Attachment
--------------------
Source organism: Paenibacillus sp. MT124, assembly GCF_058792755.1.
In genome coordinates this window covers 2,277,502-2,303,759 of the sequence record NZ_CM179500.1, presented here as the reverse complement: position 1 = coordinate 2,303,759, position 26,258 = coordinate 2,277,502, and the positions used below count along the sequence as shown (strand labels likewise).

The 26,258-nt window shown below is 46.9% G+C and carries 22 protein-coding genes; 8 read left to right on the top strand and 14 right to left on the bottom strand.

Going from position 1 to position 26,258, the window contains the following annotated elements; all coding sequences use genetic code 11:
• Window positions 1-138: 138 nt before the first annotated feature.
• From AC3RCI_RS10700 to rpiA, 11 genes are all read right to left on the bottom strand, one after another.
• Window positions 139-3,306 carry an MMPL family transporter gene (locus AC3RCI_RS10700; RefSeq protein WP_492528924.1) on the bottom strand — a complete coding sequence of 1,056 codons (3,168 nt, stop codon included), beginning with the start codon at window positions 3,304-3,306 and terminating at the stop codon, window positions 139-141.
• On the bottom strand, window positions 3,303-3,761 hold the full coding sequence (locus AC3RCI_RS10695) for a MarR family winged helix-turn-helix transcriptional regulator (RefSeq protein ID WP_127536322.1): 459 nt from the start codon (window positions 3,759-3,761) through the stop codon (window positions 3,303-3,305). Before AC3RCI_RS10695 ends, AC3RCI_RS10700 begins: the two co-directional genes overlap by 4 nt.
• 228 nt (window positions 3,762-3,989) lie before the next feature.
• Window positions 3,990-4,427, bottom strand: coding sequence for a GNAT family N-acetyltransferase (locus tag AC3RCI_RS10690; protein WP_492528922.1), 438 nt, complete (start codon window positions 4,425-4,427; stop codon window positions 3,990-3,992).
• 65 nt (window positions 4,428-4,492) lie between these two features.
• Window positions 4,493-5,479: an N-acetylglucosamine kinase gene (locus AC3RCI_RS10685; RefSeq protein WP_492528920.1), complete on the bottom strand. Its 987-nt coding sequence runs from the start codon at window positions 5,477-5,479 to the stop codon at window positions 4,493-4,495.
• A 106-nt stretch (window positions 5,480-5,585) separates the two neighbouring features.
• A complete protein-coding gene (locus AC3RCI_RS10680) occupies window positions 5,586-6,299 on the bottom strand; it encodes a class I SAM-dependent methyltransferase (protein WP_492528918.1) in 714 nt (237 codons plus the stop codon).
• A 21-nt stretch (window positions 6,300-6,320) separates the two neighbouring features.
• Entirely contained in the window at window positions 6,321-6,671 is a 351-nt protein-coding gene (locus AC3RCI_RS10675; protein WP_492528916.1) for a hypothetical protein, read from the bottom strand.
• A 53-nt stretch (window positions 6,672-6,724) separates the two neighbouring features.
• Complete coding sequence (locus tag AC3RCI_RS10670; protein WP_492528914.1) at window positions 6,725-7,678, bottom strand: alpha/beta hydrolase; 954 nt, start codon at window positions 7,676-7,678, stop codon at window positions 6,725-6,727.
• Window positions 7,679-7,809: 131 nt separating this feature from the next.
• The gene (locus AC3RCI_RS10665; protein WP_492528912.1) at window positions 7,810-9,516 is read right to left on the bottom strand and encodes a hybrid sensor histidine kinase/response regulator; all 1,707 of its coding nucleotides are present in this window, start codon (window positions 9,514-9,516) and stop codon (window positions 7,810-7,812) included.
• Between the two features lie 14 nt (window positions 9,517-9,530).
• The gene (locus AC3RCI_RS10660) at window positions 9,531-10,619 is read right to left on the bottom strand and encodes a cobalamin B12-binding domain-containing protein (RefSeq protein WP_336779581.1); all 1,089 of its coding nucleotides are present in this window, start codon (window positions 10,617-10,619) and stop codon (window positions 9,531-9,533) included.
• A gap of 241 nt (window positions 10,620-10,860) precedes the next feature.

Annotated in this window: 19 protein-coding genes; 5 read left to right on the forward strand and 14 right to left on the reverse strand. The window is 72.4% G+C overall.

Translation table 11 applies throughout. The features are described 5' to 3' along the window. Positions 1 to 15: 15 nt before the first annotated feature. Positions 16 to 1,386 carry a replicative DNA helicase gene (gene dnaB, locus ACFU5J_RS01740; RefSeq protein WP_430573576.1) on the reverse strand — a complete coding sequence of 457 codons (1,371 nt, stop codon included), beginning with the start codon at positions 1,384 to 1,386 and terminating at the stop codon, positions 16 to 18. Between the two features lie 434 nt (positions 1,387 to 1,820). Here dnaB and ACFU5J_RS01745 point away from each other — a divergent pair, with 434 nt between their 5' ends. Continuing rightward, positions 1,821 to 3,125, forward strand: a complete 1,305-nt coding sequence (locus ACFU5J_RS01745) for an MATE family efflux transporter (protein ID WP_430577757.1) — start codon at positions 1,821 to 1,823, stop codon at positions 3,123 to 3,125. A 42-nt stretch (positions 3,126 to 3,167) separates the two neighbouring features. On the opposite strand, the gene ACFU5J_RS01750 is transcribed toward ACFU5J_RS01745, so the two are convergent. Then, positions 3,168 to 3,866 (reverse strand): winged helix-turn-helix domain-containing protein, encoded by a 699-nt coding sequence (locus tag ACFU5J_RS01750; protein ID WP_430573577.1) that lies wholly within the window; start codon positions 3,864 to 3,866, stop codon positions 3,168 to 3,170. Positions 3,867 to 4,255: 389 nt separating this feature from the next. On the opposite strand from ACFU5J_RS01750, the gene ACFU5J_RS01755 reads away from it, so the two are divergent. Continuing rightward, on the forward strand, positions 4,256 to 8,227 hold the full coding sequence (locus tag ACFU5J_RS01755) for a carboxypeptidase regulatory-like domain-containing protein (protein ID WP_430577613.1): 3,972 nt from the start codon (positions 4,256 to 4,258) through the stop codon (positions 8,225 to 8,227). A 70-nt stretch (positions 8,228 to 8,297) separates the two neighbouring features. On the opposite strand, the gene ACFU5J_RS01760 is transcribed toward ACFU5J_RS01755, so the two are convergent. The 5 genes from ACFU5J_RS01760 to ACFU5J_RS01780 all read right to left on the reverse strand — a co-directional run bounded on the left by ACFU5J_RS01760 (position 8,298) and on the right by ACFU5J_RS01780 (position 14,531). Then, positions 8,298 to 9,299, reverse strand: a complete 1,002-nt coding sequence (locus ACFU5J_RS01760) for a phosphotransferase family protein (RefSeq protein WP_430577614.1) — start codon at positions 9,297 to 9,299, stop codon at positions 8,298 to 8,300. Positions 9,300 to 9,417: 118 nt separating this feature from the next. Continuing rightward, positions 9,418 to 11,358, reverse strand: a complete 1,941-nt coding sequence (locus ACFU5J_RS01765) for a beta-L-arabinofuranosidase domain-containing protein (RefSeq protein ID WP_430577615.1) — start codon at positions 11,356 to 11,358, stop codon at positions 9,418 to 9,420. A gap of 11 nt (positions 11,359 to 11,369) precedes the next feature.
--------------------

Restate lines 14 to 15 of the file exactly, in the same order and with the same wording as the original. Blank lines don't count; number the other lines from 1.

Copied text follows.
• A complete protein-coding gene (locus AC3RCI_RS10680) occupies window positions 5,586-6,299 on the bottom strand; it encodes a class I SAM-dependent methyltransferase (protein WP_492528918.1) in 714 nt (237 codons plus the stop codon).
• A 21-nt stretch (window positions 6,300-6,320) separates the two neighbouring features.